Wisconsin: Effect and Limitation of an Expungement Order

    Wisconsin Supreme Court Rules, Chapter 72, governs the retention and maintenance of court records. The following provisions apply to expunged records:

    • SCR 72.05(2)(L) (requiring all court records maintained on electronic/optical storage systems, offline storage, or backup media that have been ordered expunged to be sealed or removed, index to the record obliterated, or otherwise restricted from access)

    • SCR 72.06 (directing the clerk of the court to destroy expunged court records and seal the entire case file)

    As a result, court records ordered to be expunged will not be available through the Wisconsin Circuit Court Access website.

    Importantly, expungement only pertains to court records. Other records of the conviction, arrest, or criminal investigation are not affected by an expungement order and may be discoverable by third parties. For instance:

    Also note that, if expungement is granted by a Wisconsin court, the conviction may still be considered for federal immigration purposes in most cases.

    For more information on the immigration implications of criminal convictions and expungement, see Immigration Consequences of Wisconsin Criminal Offenses from State Bar of Wisconsin PINNACLE.

    Obtaining Wisconsin Criminal Conviction and Arrest Records

    Need access to an individual’s criminal history records to assess whether expungement may be available?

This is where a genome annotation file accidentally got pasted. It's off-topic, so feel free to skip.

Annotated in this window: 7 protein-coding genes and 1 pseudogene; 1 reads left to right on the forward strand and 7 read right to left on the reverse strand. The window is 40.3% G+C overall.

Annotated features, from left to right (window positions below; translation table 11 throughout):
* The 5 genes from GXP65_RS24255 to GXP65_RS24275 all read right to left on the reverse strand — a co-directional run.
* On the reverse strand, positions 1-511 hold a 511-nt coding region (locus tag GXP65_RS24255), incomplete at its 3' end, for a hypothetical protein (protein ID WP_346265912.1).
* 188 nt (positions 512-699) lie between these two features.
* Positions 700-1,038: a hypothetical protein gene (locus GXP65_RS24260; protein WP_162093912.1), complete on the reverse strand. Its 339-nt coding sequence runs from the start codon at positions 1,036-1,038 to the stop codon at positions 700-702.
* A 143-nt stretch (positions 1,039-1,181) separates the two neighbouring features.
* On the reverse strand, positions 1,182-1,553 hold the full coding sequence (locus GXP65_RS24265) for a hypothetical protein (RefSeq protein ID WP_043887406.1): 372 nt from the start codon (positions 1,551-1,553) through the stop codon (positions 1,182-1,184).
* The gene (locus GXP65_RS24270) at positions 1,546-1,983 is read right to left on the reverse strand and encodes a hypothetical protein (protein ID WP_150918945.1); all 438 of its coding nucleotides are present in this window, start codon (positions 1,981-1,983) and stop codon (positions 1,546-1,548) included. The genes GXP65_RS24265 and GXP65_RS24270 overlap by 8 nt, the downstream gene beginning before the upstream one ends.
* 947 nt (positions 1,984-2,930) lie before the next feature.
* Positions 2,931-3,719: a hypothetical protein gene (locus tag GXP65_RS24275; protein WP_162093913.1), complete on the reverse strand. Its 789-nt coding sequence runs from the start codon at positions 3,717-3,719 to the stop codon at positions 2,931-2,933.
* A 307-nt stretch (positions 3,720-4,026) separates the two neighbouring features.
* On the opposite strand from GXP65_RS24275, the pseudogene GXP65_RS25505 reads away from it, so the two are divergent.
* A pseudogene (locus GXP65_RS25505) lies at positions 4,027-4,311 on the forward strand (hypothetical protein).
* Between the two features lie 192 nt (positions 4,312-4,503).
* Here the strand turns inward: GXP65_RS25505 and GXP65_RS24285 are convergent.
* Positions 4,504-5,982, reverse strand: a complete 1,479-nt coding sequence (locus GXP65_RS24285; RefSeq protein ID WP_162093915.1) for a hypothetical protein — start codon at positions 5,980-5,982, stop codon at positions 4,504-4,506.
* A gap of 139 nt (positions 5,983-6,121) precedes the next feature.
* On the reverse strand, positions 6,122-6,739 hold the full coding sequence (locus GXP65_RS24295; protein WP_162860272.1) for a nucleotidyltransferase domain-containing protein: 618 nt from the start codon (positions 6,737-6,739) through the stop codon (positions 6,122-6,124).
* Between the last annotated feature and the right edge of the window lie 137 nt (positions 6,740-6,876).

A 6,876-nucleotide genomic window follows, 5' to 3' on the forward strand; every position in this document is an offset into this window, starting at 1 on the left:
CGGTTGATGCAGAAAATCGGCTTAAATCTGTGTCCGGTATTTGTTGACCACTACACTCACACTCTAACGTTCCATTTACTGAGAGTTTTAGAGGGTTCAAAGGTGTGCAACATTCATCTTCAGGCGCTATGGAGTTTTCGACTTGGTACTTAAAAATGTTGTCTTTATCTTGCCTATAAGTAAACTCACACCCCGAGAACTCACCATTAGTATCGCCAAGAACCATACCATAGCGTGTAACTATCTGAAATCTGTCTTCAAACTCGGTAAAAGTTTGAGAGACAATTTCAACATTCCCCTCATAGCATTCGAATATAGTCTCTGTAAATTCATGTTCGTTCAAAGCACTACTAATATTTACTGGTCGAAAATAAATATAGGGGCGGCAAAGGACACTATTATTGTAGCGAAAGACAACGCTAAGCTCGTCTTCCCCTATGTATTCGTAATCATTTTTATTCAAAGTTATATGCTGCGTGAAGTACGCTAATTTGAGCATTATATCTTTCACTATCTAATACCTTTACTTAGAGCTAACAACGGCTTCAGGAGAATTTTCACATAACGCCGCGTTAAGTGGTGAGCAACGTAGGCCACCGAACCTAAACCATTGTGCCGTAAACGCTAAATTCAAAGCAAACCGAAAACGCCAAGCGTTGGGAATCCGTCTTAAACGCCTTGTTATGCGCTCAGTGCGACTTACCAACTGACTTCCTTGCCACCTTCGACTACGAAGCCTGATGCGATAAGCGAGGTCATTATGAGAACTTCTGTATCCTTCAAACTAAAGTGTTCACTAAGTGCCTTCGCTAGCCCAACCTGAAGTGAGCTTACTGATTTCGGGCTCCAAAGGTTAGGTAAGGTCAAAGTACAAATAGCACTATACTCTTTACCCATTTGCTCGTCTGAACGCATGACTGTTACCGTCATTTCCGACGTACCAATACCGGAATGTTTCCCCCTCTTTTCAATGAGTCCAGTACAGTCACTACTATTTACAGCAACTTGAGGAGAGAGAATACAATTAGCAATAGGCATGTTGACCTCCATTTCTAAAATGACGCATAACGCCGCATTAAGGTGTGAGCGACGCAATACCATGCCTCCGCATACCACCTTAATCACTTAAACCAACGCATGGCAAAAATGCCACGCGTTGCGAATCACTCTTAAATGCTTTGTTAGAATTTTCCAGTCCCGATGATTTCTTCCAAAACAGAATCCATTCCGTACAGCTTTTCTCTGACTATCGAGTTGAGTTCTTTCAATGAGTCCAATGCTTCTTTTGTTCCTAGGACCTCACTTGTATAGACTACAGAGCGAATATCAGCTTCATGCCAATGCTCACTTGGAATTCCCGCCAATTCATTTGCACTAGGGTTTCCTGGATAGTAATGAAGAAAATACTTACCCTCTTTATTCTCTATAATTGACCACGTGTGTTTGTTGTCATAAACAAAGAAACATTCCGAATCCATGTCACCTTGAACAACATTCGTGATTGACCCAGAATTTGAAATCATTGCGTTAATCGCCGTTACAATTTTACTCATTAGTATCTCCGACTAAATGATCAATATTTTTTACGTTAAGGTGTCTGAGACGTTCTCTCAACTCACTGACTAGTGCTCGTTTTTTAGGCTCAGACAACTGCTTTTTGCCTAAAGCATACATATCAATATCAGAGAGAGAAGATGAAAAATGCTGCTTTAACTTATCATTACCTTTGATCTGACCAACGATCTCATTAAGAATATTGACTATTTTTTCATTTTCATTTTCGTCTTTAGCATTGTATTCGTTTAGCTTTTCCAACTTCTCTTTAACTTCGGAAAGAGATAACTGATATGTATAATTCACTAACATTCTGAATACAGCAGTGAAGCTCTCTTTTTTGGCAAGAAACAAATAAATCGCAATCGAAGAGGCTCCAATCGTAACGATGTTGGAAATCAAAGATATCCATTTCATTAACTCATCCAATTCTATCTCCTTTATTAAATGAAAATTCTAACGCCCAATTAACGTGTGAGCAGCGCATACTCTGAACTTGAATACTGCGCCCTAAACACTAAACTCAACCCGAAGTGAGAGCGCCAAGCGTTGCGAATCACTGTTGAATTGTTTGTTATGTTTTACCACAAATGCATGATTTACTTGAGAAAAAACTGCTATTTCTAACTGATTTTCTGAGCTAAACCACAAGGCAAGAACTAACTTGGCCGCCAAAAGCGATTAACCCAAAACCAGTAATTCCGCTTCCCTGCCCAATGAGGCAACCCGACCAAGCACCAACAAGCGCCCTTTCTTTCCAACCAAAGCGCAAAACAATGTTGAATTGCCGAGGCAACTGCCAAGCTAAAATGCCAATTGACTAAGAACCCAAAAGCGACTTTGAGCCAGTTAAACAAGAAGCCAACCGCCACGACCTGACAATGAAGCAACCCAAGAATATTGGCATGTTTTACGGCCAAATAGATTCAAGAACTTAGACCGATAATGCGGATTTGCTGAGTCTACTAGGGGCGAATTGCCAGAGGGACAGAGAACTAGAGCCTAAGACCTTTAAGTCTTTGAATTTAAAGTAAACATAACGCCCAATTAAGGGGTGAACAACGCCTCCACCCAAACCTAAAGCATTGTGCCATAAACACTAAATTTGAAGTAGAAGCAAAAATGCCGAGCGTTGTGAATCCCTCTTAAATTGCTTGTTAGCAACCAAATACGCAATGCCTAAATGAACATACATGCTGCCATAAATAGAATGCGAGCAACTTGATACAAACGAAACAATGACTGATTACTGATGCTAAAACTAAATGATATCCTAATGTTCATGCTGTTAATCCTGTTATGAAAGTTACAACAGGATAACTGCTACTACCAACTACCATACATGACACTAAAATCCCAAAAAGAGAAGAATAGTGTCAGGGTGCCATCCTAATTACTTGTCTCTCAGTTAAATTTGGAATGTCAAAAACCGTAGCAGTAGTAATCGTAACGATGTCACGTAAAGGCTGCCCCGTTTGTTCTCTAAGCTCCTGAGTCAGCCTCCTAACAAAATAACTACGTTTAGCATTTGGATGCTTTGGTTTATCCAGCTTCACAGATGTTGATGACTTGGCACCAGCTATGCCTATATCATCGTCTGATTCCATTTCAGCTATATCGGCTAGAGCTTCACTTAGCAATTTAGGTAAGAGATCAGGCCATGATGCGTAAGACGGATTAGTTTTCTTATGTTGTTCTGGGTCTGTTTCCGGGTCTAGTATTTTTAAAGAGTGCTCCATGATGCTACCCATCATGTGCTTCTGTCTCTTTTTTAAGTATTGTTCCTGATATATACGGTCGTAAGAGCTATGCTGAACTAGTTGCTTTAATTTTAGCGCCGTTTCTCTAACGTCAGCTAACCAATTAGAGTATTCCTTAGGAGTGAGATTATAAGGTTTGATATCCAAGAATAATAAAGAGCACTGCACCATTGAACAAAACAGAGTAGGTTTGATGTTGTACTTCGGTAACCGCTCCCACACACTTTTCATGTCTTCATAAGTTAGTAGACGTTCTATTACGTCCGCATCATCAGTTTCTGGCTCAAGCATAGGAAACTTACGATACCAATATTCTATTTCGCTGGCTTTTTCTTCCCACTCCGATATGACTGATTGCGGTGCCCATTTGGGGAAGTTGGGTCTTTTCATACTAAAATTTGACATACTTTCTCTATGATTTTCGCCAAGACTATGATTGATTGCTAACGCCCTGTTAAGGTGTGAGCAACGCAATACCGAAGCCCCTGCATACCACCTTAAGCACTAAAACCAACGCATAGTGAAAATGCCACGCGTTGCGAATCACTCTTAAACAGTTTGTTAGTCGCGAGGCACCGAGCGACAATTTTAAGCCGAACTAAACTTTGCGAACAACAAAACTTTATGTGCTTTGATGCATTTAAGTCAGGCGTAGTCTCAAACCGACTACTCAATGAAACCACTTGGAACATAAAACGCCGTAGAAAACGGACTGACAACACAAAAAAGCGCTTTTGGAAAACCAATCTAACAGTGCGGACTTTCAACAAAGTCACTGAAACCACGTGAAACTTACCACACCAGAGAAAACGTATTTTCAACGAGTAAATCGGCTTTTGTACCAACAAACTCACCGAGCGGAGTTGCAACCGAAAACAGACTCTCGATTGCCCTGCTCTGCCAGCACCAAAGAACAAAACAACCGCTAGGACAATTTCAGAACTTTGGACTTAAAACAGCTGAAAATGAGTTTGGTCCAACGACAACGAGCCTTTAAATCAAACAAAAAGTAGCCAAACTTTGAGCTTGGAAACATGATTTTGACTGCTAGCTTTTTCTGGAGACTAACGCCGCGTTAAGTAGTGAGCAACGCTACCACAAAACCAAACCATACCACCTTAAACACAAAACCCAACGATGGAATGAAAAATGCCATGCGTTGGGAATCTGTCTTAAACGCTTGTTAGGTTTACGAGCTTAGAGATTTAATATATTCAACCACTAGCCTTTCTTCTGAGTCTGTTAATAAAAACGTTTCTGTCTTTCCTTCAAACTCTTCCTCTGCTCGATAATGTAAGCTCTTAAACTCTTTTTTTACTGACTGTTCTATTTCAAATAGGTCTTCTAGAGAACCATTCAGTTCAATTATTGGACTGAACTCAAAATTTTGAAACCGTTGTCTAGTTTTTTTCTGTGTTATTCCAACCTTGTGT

The Wisconsin Department of Justice (WDOJ) maintains the Crime Information Bureau Criminal History Database pursuant to Wis. Stat. sections 165.83 and 165.84. The Criminal History Database contains detailed information of arrests, charges, prosecution, court findings, sentences, and correctional facility admissions and releases.

    Records maintained by the WDOJ in this system might not contain records held by local police departments, courts, or federal agencies.

    Challenging Records in the Wisconsin Criminal History Database

    The WDOJ Crime Information Bureau permits an individual to request the removal of an arrest record from the Criminal History Database when an individual has been cleared of charges and meets the criteria specified in Wis. Stat. section 165.84(1). For additional information, see:

    An individual may also request to challenge a criminal history record on the basis of mistaken identity, if the individual was a victim of identity theft or has a similar name to another individual listed in the database. For additional information, see

    Expungement of Federal Convictions and Arrest Records

    Under federal law, expungement of a federal conviction is extremely limited. Expungement must be expressly authorized by statute. However, in some federal circuits, expungement may be permitted without express statutory authorization under a federal court’s ancillary jurisdiction. For more information on the availability of federal expungement, see:

    • Charles A. Wright, et al., Federal Practice and Procedure § 3523.2 (3d ed. 2008) (“‘Ancillary’ Jurisdiction Over Related Proceedings”).

    • George L. Blum, Judicial Expunction of Criminal Record of Convicted Adult in Absence of Authorizing Statute, 68 A.L.R. 6th § 1 (2011).

    Likewise, the ability to expunge federal arrest records is also extremely limited when the interests of justice clearly require expungement, such as arrests based on mistaken identity. For information on expungement of federal arrest records, see: